A leader who loses his connection to his people soon loses the ability to lead them.~ Robert Ley
When you are speaking to an audience, you are their leader. As Ley says, you have to have a strong connection with those you lead if you want to be effective. You can start build that connection long before you take the stage. There are three steps you can take before your presentation to make sure you make the biggest difference possible for your audience: Research, Write and Mingle.
The group that is your audience has its own personality. There are many factors that bring that particular group of people together. The more you know about the group as a whole, the more prepared you will be to connect with them when you arrive. Research the group you are going to present to. As you research, your goal is to find the groups LARGE HIPS.
Location – Where do the audience members live and work? What’s noteworthy about the location?
Age – Does the group have an common age bracket? What are the characteristics of that age bracket?
Religion – Is there a common religious view across the audience?
Gender – Are they all male or female?
Education – What assumptions can you make about their education level based on the group?
Hobbies – Do they have common spare time activities?
Interests – What goals do the audience members share? How does your message help?
Politics – Is there a political view that you need to be aware of or can leverage?
Status – What has been going on with the group lately?
Research your audiences LARGE HIPS. Read their website. If they have a newsletter, get the past few issues and read them. Ask your contact person if you can interview a few key members to learn about the group. Google their name and find out what others say. The more you know, the stronger your connection will be!
Now that you know about your audiences LARGE HIPS, you need to put that information to use. There are two ways to use it to build a connection.
The first use of your research is to tailor your presentation. Don’t rewrite it from the ground up, but look for areas where you can refer to what you learned about the group. Can you appeal to their interests based on what you now know? Are there references on their website that tie in with your speech? Adjust your presentation to show that you understand the group and have a connection with them.
The second use of the information is one of the strongest connection building tools in your kit. It’s absolutely vital yet many speakers don’t put the right emphasis on it. The tool I am referring to is your introduction. Two quick points: You MUST have an introduction and it’s a terrible idea to let the host make it up. With that in mind, you want to write an introduction that connects you with the audience.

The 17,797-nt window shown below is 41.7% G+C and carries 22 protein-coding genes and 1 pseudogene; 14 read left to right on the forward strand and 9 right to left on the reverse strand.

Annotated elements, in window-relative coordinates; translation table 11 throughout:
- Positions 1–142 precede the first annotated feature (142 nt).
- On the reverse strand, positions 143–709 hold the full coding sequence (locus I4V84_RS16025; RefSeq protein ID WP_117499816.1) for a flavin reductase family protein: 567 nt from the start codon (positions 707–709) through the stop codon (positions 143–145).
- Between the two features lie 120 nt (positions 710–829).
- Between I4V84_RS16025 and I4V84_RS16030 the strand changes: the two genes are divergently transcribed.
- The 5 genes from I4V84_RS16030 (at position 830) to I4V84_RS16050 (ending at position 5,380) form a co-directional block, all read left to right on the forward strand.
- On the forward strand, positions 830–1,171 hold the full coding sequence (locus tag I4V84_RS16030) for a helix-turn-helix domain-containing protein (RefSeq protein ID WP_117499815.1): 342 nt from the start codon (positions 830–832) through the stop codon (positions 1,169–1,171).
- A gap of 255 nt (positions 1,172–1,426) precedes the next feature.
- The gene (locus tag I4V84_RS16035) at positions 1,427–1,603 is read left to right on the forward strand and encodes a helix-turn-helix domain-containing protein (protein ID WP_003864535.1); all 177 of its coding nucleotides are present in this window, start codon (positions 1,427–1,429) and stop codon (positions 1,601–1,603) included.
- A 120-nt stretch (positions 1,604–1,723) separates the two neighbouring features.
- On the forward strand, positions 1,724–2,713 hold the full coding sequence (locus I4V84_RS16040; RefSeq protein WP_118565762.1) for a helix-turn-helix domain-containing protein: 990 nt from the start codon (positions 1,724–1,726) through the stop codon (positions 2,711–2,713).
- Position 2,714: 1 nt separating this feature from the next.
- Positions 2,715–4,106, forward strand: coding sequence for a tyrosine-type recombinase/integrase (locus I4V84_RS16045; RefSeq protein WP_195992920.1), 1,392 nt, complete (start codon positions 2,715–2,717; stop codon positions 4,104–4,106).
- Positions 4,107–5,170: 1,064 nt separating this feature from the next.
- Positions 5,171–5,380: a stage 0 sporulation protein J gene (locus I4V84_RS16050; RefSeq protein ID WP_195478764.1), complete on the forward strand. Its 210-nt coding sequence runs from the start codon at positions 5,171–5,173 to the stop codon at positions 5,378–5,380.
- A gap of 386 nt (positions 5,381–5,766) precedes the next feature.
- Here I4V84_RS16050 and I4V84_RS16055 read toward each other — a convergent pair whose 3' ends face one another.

You need to write a strong introduction that will build your connection with the audience. Your introduction should not be a bio – that’s boring! With what you know about the group, create an introduction that shows you understand them. Include points that show why would they want to listen to you in particular. Also, tie your presentation topic to the group’s interest. Tell them what benefit they will gain or what problem they will solve by listening to your presentation. A strong introduction will get the audience interested in you and your topic by telling them what’s in it for them.
The third and final opportunity I want to share with you occurs at the speaking venue, right before your speech. You should arrive at a speaking event early and there are a lot of good reasons for that. One reason in particular is to build your connection. Too often speakers think of the audience as a single entity, and in many respects it is. But, you can’t lose sight of the fact that the audience is made up of individuals. Before your speech, take time to meet some of the individuals. Talk to them about the group they are a member of. Ask what drew them there today. Talk about their experiences in the group. Ask questions to learn about the individual and form a connection with them.
Depending you your experience and comfort level, you may be able to work some of what you learned during mingling into your presentation. Mention the person’s name or their experience in the group. Make a relevant connection between their story and your presentation.
If you aren’t ready to customize your speech on the spot, you can still build a connection. While you are speaking, find the people you spoke with before the presentation. Make strong eye contact with them. This will draw them in and keep them engaged. It will also help you to relax and feel like you are talking to people you know. The whole audience will pick-up on this subtle change and the atmosphere of the whole room will relax.
I have given you three areas to help build your connection with the audience before you even start speaking. The first was to research the group’s LARGE HIPS. The second is to craft a strong introduction and the third is to meet a few of the individuals that make up the audience. Putting these three tips to use will help you to take your passion, your energy, your knowledge and send it to the audience through a strong connection so you can make a difference in their lives!